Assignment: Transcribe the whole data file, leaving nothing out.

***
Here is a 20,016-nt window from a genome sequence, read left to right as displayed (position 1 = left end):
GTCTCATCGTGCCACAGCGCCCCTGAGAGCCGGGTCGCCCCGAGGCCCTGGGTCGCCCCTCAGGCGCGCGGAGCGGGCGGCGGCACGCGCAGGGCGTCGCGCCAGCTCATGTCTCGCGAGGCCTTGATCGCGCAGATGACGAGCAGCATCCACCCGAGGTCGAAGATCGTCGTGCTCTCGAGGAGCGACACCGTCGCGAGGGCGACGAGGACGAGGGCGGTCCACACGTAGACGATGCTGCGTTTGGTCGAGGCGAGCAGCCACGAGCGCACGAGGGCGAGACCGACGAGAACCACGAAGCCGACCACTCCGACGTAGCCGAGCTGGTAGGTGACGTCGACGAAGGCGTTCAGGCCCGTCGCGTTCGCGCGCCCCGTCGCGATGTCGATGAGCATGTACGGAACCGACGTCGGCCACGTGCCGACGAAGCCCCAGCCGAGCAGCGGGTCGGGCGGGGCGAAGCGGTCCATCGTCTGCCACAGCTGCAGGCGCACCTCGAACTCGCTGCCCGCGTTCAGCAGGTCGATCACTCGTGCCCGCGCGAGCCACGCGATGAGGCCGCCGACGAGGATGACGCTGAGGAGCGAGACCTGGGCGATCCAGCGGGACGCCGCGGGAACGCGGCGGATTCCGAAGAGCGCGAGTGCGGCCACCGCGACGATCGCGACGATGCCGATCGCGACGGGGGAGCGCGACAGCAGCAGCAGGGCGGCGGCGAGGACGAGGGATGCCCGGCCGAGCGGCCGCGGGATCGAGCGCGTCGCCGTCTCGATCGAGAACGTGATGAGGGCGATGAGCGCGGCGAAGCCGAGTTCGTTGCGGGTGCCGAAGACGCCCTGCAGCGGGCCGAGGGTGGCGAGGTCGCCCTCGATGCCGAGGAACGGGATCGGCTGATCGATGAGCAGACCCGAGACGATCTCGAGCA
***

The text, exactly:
Here is a 20,016-nt window from a genome sequence, read left to right as displayed (position 1 = left end):
GTCTCATCGTGCCACAGCGCCCCTGAGAGCCGGGTCGCCCCGAGGCCCTGGGTCGCCCCTCAGGCGCGCGGAGCGGGCGGCGGCACGCGCAGGGCGTCGCGCCAGCTCATGTCTCGCGAGGCCTTGATCGCGCAGATGACGAGCAGCATCCACCCGAGGTCGAAGATCGTCGTGCTCTCGAGGAGCGACACCGTCGCGAGGGCGACGAGGACGAGGGCGGTCCACACGTAGACGATGCTGCGTTTGGTCGAGGCGAGCAGCCACGAGCGCACGAGGGCGAGACCGACGAGAACCACGAAGCCGACCACTCCGACGTAGCCGAGCTGGTAGGTGACGTCGACGAAGGCGTTCAGGCCCGTCGCGTTCGCGCGCCCCGTCGCGATGTCGATGAGCATGTACGGAACCGACGTCGGCCACGTGCCGACGAAGCCCCAGCCGAGCAGCGGGTCGGGCGGGGCGAAGCGGTCCATCGTCTGCCACAGCTGCAGGCGCACCTCGAACTCGCTGCCCGCGTTCAGCAGGTCGATCACTCGTGCCCGCGCGAGCCACGCGATGAGGCCGCCGACGAGGATGACGCTGAGGAGCGAGACCTGGGCGATCCAGCGGGACGCCGCGGGAACGCGGCGGATTCCGAAGAGCGCGAGTGCGGCCACCGCGACGATCGCGACGATGCCGATCGCGACGGGGGAGCGCGACAGCAGCAGCAGGGCGGCGGCGAGGACGAGGGATGCCCGGCCGAGCGGCCGCGGGATCGAGCGCGTCGCCGTCTCGATCGAGAACGTGATGAGGGCGATGAGCGCGGCGAAGCCGAGTTCGTTGCGGGTGCCGAAGACGCCCTGCAGCGGGCCGAGGGTGGCGAGGTCGCCCTCGATGCCGAGGAACGGGATCGGCTGATCGATGAGCAGACCCGAGACGATCTCGAGCA